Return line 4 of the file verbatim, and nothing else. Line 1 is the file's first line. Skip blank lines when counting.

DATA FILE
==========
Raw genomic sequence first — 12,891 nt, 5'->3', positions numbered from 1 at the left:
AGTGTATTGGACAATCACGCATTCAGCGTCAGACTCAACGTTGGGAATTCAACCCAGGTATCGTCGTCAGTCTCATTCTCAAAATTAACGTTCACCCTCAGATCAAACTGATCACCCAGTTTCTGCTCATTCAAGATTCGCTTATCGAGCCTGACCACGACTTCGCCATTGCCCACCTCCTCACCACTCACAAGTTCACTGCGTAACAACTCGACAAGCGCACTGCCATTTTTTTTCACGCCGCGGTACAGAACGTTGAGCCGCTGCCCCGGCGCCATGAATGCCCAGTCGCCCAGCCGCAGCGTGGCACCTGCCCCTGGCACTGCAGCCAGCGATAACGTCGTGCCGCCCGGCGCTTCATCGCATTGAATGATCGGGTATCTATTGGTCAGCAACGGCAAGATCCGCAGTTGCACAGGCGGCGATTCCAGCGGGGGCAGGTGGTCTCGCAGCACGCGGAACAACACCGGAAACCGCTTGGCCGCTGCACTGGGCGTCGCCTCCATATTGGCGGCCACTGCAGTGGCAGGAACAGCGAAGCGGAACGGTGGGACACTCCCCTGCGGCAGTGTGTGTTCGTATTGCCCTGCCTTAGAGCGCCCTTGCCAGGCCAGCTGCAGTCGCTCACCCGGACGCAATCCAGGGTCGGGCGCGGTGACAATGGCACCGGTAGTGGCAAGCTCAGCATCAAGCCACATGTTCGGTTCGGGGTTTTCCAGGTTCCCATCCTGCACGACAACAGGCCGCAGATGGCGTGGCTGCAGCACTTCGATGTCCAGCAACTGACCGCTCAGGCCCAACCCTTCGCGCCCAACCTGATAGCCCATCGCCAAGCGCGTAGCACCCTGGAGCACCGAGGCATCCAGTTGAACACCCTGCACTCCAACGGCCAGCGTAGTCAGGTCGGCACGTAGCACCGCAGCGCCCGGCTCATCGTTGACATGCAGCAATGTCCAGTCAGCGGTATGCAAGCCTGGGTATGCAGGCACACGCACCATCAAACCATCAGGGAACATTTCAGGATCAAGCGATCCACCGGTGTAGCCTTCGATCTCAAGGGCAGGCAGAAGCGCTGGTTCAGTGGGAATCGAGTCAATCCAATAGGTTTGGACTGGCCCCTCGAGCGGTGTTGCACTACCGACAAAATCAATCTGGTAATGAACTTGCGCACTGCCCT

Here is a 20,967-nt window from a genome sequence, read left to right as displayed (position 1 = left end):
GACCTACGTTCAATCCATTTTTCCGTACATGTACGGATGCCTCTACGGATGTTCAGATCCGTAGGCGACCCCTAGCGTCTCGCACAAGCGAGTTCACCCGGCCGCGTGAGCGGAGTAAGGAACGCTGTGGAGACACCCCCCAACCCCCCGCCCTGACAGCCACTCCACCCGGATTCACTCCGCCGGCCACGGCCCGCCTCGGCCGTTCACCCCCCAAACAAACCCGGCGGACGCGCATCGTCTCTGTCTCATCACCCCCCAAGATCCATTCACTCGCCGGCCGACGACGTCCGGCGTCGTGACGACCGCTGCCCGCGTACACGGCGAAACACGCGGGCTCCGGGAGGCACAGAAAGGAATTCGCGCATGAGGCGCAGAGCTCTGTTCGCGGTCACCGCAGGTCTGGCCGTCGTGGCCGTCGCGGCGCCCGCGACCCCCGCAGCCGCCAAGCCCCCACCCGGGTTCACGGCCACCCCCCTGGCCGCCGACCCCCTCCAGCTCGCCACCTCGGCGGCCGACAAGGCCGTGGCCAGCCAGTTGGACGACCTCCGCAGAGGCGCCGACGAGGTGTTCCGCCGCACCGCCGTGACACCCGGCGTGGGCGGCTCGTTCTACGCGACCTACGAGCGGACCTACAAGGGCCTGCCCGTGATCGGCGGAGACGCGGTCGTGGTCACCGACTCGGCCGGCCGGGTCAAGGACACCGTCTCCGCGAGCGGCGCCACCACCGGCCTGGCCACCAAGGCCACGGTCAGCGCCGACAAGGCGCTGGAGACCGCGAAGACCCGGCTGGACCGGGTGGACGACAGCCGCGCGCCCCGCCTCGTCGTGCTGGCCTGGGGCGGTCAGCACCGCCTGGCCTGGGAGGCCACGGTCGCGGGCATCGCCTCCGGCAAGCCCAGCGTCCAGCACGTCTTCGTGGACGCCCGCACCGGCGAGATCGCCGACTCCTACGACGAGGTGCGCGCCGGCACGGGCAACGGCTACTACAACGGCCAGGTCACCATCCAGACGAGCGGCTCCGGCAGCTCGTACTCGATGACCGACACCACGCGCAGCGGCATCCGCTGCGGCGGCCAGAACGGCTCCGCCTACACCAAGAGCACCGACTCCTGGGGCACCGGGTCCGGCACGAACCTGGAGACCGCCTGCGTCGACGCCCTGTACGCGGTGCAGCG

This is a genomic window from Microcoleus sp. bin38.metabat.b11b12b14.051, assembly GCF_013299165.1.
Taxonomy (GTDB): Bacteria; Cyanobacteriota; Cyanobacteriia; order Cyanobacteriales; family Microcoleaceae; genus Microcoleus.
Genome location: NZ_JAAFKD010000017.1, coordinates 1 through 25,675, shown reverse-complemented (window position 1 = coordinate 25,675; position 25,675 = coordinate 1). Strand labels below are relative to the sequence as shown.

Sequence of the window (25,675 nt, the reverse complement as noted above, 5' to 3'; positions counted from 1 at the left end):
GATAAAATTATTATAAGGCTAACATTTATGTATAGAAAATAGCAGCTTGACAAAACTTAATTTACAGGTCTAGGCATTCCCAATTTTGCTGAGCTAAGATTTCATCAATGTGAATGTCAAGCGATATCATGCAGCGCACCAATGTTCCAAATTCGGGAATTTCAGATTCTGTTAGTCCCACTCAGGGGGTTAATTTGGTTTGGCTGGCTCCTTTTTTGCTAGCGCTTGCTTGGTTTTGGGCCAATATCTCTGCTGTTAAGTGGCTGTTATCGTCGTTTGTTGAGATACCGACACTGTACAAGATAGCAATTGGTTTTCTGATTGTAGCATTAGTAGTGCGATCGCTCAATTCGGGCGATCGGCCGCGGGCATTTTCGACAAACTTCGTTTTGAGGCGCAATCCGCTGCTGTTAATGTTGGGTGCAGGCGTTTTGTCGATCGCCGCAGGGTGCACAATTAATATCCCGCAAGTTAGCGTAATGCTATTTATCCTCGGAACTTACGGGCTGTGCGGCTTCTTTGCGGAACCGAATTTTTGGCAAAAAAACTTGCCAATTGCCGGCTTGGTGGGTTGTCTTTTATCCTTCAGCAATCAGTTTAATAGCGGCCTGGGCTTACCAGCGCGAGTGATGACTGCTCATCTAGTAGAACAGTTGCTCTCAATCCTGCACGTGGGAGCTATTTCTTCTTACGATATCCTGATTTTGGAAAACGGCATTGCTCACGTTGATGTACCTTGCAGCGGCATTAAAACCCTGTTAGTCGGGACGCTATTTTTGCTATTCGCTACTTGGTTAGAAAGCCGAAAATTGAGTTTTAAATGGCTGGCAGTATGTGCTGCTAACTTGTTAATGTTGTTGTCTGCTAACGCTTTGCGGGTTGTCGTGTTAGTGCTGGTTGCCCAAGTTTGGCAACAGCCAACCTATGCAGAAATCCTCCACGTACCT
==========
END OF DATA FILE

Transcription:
GACCTACGTTCAATCCATTTTTCCGTACATGTACGGATGCCTCTACGGATGTTCAGATCCGTAGGCGACCCCTAGCGTCTCGCACAAGCGAGTTCACCCGGCCGCGTGAGCGGAGTAAGGAACGCTGTGGAGACACCCCCCAACCCCCCGCCCTGACAGCCACTCCACCCGGATTCACTCCGCCGGCCACGGCCCGCCTCGGCCGTTCACCCCCCAAACAAACCCGGCGGACGCGCATCGTCTCTGTCTCATCACCCCCCAAGATCCATTCACTCGCCGGCCGACGACGTCCGGCGTCGTGACGACCGCTGCCCGCGTACACGGCGAAACACGCGGGCTCCGGGAGGCACAGAAAGGAATTCGCGCATGAGGCGCAGAGCTCTGTTCGCGGTCACCGCAGGTCTGGCCGTCGTGGCCGTCGCGGCGCCCGCGACCCCCGCAGCCGCCAAGCCCCCACCCGGGTTCACGGCCACCCCCCTGGCCGCCGACCCCCTCCAGCTCGCCACCTCGGCGGCCGACAAGGCCGTGGCCAGCCAGTTGGACGACCTCCGCAGAGGCGCCGACGAGGTGTTCCGCCGCACCGCCGTGACACCCGGCGTGGGCGGCTCGTTCTACGCGACCTACGAGCGGACCTACAAGGGCCTGCCCGTGATCGGCGGAGACGCGGTCGTGGTCACCGACTCGGCCGGCCGGGTCAAGGACACCGTCTCCGCGAGCGGCGCCACCACCGGCCTGGCCACCAAGGCCACGGTCAGCGCCGACAAGGCGCTGGAGACCGCGAAGACCCGGCTGGACCGGGTGGACGACAGCCGCGCGCCCCGCCTCGTCGTGCTGGCCTGGGGCGGTCAGCACCGCCTGGCCTGGGAGGCCACGGTCGCGGGCATCGCCTCCGGCAAGCCCAGCGTCCAGCACGTCTTCGTGGACGCCCGCACCGGCGAGATCGCCGACTCCTACGACGAGGTGCGCGCCGGCACGGGCAACGGCTACTACAACGGCCAGGTCACCATCCAGACGAGCGGCTCCGGCAGCTCGTACTCGATGACCGACACCACGCGCAGCGGCATCCGCTGCGGCGGCCAGAACGGCTCCGCCTACACCAAGAGCACCGACTCCTGGGGCACCGGGTCCGGCACGAACCTGGAGACCGCCTGCGTCGACGCCCTGTACGCGGTGCAGCG